Louisville’s Mitchell was hearing second round – now he might not make it to Pistons pick at 12

Louisville’s Donovan Mitchell got some encouraging words from NBA stars Chris Paul and Paul George as he pondered entering the draft
Greg M. Cooper-USA TODAY Sports
by Keith Langlois
Web Editor

AUBURN HILLS – Stan Van Gundy, Jeff Bower and the rest of the dads in the Pistons front office probably didn’t get breakfast in bed Sunday – unless their families were up especially early.

With the draft four days away, Sunday was another work day for Van Gundy and his cabinet, and perhaps an especially pivotal one. They held another draft workout, this one hosting perhaps the highest-ranked player of the 40 who’ve visited Auburn Hills over the past month, Louisville’s Donovan Mitchell.

The Pistons hold the 12th pick and Mitchell is ranked 11th by DraftExpress.com and projected as the 11th pick to Charlotte by ESPN.com in its latest mock draft. Based on Mitchell’s workout schedule, it’s clear teams picking ahead of the Pistons are doing a lot of kicking of the tires.

Mitchell has worked out for the two teams picking directly ahead of the Pistons – Sacramento at 10, Charlotte at 11 – and he still has workouts scheduled with New York, picking eighth, and Dallas, picking ninth.

Not bad for a guy who was uncertain he’d stay in the draft after Louisville’s season ended with him hearing second-round projections. Then came a workout shortly before the NBA draft combine with two pretty fair players in Los Angeles.

“I didn’t really see myself in this spot at all until I worked out with Chris Paul and Paul George and I was holding my own,” Mitchell said. “They had a conversation with me about the positives and the negatives and the positives definitely outweighed the negatives.”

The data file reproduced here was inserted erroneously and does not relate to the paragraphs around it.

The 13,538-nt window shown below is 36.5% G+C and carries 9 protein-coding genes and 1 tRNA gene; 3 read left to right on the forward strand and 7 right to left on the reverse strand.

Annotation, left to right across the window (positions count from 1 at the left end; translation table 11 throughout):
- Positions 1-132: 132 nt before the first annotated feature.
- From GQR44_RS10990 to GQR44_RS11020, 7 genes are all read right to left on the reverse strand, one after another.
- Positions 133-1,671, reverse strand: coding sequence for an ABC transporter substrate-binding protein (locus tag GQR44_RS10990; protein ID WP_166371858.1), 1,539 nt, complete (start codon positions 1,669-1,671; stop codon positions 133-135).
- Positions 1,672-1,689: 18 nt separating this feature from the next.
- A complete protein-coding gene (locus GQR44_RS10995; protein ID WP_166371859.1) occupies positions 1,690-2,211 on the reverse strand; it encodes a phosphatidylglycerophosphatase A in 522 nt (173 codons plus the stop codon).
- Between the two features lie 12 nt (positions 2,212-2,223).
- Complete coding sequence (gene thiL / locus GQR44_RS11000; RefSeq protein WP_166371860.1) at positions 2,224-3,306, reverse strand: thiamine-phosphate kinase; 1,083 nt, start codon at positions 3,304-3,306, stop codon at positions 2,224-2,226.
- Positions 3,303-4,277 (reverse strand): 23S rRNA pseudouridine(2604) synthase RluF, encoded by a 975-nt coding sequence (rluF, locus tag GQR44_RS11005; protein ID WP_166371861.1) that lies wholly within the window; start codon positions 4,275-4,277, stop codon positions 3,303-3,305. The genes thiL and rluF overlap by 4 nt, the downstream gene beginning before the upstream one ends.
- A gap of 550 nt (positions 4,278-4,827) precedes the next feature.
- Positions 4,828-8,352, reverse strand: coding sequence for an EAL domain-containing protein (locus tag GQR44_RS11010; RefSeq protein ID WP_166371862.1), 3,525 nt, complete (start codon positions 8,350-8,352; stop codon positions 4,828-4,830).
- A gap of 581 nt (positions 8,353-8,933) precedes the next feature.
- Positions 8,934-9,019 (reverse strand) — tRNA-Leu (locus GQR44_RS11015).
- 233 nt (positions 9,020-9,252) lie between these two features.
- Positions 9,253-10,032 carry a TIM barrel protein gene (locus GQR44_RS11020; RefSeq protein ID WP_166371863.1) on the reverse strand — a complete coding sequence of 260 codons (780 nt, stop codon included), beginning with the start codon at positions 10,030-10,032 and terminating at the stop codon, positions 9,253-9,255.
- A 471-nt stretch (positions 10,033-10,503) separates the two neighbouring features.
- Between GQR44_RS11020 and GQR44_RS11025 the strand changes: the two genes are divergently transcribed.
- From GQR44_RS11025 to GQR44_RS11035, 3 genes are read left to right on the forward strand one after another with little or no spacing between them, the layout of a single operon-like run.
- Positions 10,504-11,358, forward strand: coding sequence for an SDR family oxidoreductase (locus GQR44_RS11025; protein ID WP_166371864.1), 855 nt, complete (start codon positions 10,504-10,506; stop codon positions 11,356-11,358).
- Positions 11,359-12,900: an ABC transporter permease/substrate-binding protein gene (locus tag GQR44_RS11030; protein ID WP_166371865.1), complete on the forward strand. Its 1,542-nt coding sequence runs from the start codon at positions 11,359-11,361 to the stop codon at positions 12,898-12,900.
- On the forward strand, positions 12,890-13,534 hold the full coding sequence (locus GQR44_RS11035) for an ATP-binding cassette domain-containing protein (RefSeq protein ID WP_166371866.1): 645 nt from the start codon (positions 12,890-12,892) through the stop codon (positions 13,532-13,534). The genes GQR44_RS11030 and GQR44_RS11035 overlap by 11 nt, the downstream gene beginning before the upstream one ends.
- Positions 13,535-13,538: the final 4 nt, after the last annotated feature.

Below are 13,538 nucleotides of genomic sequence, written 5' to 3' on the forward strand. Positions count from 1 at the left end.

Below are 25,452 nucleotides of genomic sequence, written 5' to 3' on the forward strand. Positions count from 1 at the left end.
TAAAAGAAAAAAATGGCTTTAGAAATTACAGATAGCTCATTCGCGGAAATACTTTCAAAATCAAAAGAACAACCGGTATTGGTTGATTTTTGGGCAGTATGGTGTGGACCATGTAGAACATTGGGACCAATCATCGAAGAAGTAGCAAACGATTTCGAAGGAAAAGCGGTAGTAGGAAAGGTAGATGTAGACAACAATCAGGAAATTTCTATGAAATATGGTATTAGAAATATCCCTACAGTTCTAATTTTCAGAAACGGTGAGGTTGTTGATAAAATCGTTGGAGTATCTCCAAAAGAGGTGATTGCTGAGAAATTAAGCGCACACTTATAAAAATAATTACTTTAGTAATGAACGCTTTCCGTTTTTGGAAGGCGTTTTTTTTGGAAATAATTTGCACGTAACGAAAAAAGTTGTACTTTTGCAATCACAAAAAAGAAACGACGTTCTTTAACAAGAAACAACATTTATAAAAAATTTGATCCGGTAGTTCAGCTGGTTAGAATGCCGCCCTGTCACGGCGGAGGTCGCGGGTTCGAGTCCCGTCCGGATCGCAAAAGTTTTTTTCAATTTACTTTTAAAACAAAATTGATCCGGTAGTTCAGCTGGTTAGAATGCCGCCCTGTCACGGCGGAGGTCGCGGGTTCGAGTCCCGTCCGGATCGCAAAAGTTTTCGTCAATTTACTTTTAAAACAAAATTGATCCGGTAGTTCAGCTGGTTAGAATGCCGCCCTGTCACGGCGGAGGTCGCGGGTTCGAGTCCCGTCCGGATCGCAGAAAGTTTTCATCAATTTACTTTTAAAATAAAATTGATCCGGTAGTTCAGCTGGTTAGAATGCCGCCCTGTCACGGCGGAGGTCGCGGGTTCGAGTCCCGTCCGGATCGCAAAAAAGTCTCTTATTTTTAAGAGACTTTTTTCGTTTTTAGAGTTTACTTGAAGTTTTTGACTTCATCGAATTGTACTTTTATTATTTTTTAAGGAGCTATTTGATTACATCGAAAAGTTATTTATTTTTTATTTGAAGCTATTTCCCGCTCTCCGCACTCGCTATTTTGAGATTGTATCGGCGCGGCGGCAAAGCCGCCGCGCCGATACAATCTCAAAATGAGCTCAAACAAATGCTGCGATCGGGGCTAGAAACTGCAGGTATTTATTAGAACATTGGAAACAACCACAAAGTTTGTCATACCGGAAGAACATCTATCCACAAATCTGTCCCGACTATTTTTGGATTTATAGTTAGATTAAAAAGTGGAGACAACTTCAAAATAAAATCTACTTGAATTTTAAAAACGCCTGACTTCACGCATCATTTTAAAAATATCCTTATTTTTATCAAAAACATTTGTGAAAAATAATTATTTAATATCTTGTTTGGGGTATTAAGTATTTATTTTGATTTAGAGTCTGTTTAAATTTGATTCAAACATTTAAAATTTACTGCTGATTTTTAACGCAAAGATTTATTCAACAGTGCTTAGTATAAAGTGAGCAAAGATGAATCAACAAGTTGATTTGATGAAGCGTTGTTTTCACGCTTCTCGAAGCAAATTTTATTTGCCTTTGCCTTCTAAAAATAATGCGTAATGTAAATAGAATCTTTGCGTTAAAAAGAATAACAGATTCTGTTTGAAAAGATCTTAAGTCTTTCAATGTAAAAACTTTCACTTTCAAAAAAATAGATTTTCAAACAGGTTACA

Then Mitchell lit up the combine athletic testing, finishing with the fastest time in the three-quarter court sprint and the best standing vertical leap. If he’s a tad undersized for a shooting guard at 6-foot-3, Mitchell’s athleticism and extraordinary reach – a 6-foot-10 wing span – allay any concerns he’d be overpowered at the defensive end.

And then there’s the wild card: Though Mitchell played predominantly as a shooting guard, NBA teams are envisioning the possibilities of him playing at the point. And if he can successfully pull that off, his value explodes.

“Pretty much every NBA team has said I can do both and that’s pretty much what I thought I would be able to do,” Mitchell said. “It’s just a matter of defensive ability as opposed to the offensive, because offensively, it will come.”

Mitchell will leave an overwhelmingly positive impression upon teams for his personality and coachability as one of the brightest and most self-aware draft candidates. His father, Donovan Sr., played minor league baseball and works in the Mets front office. Mitchell has grown up around professional athletes and seen why some have thrived and others have failed to realize their potential.

“I grew up around a lot of the major leaguers, guys like David Wright, Pedro Martinez, Jose Reyes, and I think that’s what really helped me,” he said. “You see the routine they get, the humility they have. I’ve seen it on both sides. I’ve seen guys who had the craziest amount of talent growing up and let that hype and whatnot and the money go to their head. Now I don’t even know where they are. I think that’s really helped me the most.”

Mitchell will be in the green room on draft night, another indication of his elevated draft stock. Nobody would have guessed that as recently as the end of Mitchell’s sophomore season, Mitchell included.

“It’s crazy to me to even think about that,” he said. “Realistically, five months ago I didn’t see myself in this spot at all. I thought I’d be back in college ready to play my junior season and it just all happened so fast.”